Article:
In February 2012, a cow (#157) aborted close to term. Suspecting SBV as the cause of abortion, we sampled the affected cow as well as nine additional animals using an indirect SBV antibody ELISA (IDvet). All animals were seronegative for SBV with the exception of cow #157 (Fig 1a). An identical result was obtained upon repeat testing using a second set of blood samples. We further confirmed the presence of anti-SBV antibodies by virus neutralisation assay (Loeffen and others 2012) (data not shown), and immunofluorescence using SBV or mock-infected BHK21 cells and sera from cow #157 (Fig 1b). Fluorescent signal was only observed in cells infected with SBV, while no cross-reaction was observed in uninfected cells. Together, these data indicate that SBV infection was present at least as far north as 51.5°N in the UK by February 2012, merely six to eight months after its first recorded appearance in Germany (Hoffmann and others 2012).

FIG 1:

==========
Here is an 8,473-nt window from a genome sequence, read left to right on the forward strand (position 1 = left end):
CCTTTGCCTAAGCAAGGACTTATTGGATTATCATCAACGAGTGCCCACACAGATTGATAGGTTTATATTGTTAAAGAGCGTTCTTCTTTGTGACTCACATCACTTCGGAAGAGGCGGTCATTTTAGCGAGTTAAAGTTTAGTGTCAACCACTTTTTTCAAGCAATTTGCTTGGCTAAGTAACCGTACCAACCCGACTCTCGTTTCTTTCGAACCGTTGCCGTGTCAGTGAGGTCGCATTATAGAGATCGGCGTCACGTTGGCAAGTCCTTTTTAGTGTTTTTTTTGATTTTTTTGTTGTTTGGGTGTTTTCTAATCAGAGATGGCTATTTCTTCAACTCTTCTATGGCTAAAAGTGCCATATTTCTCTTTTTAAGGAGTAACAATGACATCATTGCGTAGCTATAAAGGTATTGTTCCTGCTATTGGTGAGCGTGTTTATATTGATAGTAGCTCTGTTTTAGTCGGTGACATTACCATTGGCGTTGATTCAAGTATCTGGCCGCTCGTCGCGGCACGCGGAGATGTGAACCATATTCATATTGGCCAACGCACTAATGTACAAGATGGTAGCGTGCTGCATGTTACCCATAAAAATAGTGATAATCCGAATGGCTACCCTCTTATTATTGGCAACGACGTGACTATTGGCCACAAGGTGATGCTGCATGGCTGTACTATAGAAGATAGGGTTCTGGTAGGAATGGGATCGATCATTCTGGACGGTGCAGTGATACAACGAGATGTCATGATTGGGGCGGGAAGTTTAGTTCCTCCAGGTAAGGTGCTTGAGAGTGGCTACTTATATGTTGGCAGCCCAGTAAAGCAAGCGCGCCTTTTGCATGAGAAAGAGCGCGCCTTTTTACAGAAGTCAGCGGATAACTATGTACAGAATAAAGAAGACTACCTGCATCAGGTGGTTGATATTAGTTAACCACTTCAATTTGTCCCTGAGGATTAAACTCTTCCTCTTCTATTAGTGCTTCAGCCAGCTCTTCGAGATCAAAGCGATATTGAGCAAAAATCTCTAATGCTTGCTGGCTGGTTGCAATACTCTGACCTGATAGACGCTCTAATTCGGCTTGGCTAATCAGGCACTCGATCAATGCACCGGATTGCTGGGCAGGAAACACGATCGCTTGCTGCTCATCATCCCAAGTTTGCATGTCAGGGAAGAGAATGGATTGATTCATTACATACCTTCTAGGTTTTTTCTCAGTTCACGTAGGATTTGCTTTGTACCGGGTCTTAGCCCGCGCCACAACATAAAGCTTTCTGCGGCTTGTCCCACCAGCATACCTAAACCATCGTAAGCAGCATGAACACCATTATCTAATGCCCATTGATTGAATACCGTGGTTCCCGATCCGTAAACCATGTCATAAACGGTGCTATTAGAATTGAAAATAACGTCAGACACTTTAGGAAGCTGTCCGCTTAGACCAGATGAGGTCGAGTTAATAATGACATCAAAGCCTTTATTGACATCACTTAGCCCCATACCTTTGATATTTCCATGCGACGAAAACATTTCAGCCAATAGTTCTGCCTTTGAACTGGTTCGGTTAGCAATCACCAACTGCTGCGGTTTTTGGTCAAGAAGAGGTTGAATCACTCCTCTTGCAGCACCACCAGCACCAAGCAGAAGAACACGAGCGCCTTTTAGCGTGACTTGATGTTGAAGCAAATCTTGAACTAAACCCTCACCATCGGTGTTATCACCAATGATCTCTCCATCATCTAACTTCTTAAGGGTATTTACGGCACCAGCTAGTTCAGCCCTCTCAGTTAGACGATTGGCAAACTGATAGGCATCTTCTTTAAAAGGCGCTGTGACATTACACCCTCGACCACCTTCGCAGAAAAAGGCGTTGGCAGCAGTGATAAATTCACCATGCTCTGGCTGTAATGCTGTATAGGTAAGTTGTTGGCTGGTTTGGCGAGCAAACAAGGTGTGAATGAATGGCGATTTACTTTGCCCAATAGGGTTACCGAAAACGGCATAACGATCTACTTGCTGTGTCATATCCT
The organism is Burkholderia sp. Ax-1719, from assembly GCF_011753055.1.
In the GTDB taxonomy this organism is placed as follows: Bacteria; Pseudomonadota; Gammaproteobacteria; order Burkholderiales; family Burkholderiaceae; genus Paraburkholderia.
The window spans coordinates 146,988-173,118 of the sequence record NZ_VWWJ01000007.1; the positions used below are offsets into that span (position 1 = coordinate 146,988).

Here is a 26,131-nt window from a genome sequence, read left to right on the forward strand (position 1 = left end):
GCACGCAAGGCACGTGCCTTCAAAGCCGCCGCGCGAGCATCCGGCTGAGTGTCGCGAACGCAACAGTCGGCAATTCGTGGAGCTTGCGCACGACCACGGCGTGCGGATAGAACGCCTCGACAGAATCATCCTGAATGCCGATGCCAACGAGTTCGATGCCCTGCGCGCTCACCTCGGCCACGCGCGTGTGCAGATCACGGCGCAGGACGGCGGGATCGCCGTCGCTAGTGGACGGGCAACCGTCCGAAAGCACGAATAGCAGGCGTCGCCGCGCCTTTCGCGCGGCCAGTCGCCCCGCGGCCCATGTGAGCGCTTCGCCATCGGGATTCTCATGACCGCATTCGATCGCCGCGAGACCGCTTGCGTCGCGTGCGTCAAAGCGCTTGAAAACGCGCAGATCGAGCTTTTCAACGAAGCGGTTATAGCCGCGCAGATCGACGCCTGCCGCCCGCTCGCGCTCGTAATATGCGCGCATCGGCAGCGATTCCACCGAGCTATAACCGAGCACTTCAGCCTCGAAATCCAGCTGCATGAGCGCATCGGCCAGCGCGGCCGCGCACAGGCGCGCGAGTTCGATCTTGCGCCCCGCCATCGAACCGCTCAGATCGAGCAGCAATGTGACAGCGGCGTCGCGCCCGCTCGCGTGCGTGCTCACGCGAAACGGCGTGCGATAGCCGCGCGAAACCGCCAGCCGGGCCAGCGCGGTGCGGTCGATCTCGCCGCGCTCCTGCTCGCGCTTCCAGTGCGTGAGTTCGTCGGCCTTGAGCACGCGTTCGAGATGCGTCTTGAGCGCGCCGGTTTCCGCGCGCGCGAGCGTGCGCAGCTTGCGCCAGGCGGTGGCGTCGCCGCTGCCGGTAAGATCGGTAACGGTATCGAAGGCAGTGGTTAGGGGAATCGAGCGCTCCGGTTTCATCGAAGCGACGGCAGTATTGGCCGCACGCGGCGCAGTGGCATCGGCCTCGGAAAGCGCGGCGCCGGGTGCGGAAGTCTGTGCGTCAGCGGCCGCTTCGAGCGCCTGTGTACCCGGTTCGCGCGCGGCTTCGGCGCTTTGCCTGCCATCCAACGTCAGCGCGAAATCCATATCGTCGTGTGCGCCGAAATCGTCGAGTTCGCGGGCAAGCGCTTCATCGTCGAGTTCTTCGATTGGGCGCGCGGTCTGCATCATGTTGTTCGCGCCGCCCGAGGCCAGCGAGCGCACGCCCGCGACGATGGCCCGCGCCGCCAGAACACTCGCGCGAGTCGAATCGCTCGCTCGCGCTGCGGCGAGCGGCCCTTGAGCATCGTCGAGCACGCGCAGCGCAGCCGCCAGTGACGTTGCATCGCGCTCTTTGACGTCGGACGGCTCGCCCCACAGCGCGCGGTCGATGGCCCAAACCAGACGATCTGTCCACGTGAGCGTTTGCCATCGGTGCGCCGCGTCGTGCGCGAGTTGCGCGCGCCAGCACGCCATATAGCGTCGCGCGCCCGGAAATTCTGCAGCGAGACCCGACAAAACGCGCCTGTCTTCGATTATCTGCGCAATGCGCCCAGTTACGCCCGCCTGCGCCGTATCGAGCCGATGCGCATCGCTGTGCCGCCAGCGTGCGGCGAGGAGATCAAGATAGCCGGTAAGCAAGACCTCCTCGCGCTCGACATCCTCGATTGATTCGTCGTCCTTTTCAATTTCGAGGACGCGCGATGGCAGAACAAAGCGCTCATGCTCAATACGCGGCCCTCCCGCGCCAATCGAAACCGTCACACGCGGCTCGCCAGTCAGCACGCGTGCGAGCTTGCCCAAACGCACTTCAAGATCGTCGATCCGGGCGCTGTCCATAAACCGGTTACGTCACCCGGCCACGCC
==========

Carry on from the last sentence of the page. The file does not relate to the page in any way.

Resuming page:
(a) Sera of a selection of cattle tested for the presence of antibodies to Schmallenberg virus (SBV) in February 2012. ­Sample-to-positive ratios (S/P) are expressed as percentages and values >70 per cent are regarded as positive. All animals were negative with the exception of cow #157. (b) SBV infected (left) and uninfected (right) BHK21 cells were immunolabelled with sera from cow #157 and analysed by immunofluorescence microscopy. Fluorescent signal was only observed in cells infected with SBV. Bar=10μm. (c) Maximum and minimum daily temperatures for the period February–December 2012 at the nearest weather station (Lyneham, approximately 4.8 km from the farm described in this study), with arrows indicating dates of significance during this study. Data were obtained from the UK Meteorological Office, Met Office Integrated Data Archive System (MIDAS) Land and Marine Surface Stations Data (1853-current), NCAS British Atmospheric Data Centre, 2012. ‘Screen 1′ and ′Screen 2’ represent the points of whole-herd screening for SBV antibodies. (d) Seroprevalence was determined for the entire herd in the spring (May) and autumn (November) 2012, and was found to rise from 1.7 per cent in the spring to 89.1 per cent in the autumn.